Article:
Those who write off that survivor's instinct as pure brute ambition suffer from a limited imagination. To survive what she has, to refuse to be called down, to be shamed, is for anyone – but especially for a woman, especially one in the public eye – a remarkable act of courage. Keep that head held high.
Which is why playing the shame game with younger women is so troubling. Granted, the offending remarks were made by proxies, not by the candidate herself. So the saddest thing was watching her, standing by Albright, when the latter let fly.
Clinton's face lit up with sheer gratitude. Finally, that face said, with a whooping smile, someone is sticking up for me. Someone is telling young female Sanders voters who I am and where I come from and why, oh why, they should be with me.
Then, within the spin of the news cycle, she basically had to apologise for Albright's remarks.
There's a special place in hell for women who don't help each other.Madeleine Albright
It must sting fiercely: not being able to capture the hearts of young women.
This is the second time when Clinton has had to vie with a male rival who somehow has superior claim on the notion of a ground-breaking candidacy. There she was marching along in 2007, and up came senator Barack Obama and the young swooned to him: the United States' first black President. We could wait for the woman.
Now she's back in the primary fray and up surges another man with revolutionary cred. It is no accident that Sanders uses the word "revolution" over and over to steal her thunder and the loyalties of the young. Deja vu. Nationally, Clinton is still beating Sanders among women, 48 per cent to his 38 per cent, but women under 45 are disproportionately for him. He just beat her handily in New Hampshire, capturing the women's vote, 53 per cent to Clinton's 46 per cent, including an impressive 69 per cent of women under 45, and 82 per cent of female primary voters under 30.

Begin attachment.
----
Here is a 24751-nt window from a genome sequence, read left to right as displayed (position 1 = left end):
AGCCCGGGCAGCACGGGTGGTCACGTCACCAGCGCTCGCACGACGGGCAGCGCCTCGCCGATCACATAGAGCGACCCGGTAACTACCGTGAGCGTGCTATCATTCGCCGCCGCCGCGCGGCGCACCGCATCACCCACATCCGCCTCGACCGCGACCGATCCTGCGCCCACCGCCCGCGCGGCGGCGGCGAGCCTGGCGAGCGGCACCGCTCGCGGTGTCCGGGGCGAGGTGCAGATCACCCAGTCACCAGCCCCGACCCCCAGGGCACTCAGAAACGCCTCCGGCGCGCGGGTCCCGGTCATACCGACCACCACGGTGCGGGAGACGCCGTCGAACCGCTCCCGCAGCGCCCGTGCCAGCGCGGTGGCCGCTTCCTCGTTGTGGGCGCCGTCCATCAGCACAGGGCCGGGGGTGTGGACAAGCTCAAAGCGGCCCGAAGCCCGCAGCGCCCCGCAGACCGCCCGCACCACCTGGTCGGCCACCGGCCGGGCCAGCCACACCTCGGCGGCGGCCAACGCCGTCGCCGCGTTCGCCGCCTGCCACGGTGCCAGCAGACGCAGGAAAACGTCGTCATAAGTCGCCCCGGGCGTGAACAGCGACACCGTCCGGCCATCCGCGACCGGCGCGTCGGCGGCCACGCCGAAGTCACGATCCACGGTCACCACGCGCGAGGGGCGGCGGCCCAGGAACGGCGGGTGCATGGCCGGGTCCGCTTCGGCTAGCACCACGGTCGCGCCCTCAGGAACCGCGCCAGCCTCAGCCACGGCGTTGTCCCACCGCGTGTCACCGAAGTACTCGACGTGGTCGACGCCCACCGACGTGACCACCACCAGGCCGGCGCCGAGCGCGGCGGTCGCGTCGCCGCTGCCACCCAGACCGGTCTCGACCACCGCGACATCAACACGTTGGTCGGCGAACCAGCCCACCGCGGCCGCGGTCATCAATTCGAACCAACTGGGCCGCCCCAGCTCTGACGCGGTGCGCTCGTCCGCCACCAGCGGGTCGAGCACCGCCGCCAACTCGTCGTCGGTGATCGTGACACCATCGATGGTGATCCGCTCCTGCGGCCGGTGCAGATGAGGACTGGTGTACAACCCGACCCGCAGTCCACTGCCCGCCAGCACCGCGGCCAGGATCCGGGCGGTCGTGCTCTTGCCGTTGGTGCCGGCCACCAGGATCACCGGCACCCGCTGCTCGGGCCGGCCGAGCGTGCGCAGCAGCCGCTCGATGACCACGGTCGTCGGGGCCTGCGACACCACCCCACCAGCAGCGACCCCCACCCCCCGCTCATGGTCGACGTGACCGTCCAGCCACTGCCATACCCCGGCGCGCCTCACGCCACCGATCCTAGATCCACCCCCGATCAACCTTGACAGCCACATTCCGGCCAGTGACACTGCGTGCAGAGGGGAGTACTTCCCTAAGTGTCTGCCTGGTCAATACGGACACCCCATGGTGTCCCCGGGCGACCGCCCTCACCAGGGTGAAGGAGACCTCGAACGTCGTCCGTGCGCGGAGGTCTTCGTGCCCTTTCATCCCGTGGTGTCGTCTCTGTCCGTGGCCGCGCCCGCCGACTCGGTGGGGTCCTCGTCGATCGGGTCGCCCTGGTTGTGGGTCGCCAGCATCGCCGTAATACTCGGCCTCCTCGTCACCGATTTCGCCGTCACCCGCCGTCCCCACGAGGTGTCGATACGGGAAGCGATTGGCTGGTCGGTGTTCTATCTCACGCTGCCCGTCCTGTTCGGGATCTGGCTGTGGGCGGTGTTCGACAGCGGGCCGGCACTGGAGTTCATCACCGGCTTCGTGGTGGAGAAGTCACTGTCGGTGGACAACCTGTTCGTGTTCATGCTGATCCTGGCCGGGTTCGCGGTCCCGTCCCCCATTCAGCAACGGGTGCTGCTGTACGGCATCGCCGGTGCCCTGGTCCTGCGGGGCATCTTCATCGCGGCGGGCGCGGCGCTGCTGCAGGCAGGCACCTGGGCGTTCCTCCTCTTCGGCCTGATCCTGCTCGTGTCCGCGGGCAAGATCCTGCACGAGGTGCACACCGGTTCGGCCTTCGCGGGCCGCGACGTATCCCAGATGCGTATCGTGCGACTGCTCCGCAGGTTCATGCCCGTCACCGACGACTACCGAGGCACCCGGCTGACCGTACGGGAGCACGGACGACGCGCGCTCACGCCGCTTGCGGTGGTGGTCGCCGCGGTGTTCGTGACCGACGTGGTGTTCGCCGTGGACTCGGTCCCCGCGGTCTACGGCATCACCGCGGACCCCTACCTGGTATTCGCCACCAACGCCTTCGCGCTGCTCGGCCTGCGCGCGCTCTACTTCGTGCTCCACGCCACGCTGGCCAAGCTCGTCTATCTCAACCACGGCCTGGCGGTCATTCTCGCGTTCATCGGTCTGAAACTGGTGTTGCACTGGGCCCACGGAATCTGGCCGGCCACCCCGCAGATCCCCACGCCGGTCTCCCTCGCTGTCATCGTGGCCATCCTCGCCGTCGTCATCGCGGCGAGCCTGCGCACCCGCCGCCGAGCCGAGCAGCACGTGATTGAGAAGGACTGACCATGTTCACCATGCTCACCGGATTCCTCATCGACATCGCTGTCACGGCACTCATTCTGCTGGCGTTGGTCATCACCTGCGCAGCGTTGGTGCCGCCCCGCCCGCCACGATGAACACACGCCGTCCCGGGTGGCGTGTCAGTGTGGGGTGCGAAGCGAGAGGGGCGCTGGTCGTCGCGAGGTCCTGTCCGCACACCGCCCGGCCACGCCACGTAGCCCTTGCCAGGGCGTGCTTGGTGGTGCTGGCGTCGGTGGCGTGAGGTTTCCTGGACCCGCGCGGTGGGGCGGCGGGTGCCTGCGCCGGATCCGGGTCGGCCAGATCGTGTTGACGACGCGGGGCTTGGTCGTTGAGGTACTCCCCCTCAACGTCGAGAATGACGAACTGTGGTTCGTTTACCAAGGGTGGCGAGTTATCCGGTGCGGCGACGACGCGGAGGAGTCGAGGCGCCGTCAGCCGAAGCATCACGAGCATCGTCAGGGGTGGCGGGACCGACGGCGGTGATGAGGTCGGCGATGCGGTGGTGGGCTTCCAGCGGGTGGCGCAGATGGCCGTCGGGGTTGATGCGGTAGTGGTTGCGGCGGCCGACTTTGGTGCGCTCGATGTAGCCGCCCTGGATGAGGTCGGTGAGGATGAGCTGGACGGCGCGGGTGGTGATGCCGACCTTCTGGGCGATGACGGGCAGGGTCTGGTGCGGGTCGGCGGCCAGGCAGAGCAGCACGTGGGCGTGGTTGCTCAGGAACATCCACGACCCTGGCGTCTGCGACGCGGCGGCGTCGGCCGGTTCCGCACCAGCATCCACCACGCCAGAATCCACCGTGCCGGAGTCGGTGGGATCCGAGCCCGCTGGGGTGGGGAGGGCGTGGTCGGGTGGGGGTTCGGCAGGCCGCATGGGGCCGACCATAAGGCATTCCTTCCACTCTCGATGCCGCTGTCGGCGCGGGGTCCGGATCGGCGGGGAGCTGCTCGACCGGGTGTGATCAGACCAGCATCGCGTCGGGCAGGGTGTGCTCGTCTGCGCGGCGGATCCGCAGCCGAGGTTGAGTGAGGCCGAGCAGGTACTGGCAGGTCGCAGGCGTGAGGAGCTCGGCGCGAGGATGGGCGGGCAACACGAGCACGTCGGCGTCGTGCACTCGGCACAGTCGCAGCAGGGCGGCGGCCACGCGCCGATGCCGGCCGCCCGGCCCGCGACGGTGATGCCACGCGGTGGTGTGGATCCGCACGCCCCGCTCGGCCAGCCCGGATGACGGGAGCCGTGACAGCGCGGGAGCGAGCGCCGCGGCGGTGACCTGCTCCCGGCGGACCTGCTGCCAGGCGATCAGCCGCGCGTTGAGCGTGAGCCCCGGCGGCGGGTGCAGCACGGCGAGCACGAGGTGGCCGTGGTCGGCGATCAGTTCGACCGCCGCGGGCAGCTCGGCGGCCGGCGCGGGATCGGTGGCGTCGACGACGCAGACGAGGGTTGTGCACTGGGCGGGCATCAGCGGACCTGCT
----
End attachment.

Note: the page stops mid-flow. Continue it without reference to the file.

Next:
I am finding it painful to watch Clinton's big, bright tired face in full battle mode, a flicker of incredulity (and irritation and maybe hurt) in her eyes as she realises that, once again, she is not the passion choice. Last time, she didn't play the gender card. This time, she is trying to play it, with some success, but not nearly as much as she had hoped.
The young women to whom I talked don't care about her personal life and compromises – most shrug at the name Monica Lewinsky, the intern who had sex with her husband, Bill, when he was president – but they do care that she seems old hat, a compromised and plodding pragmatist versus an old but fervent Vermont leftie.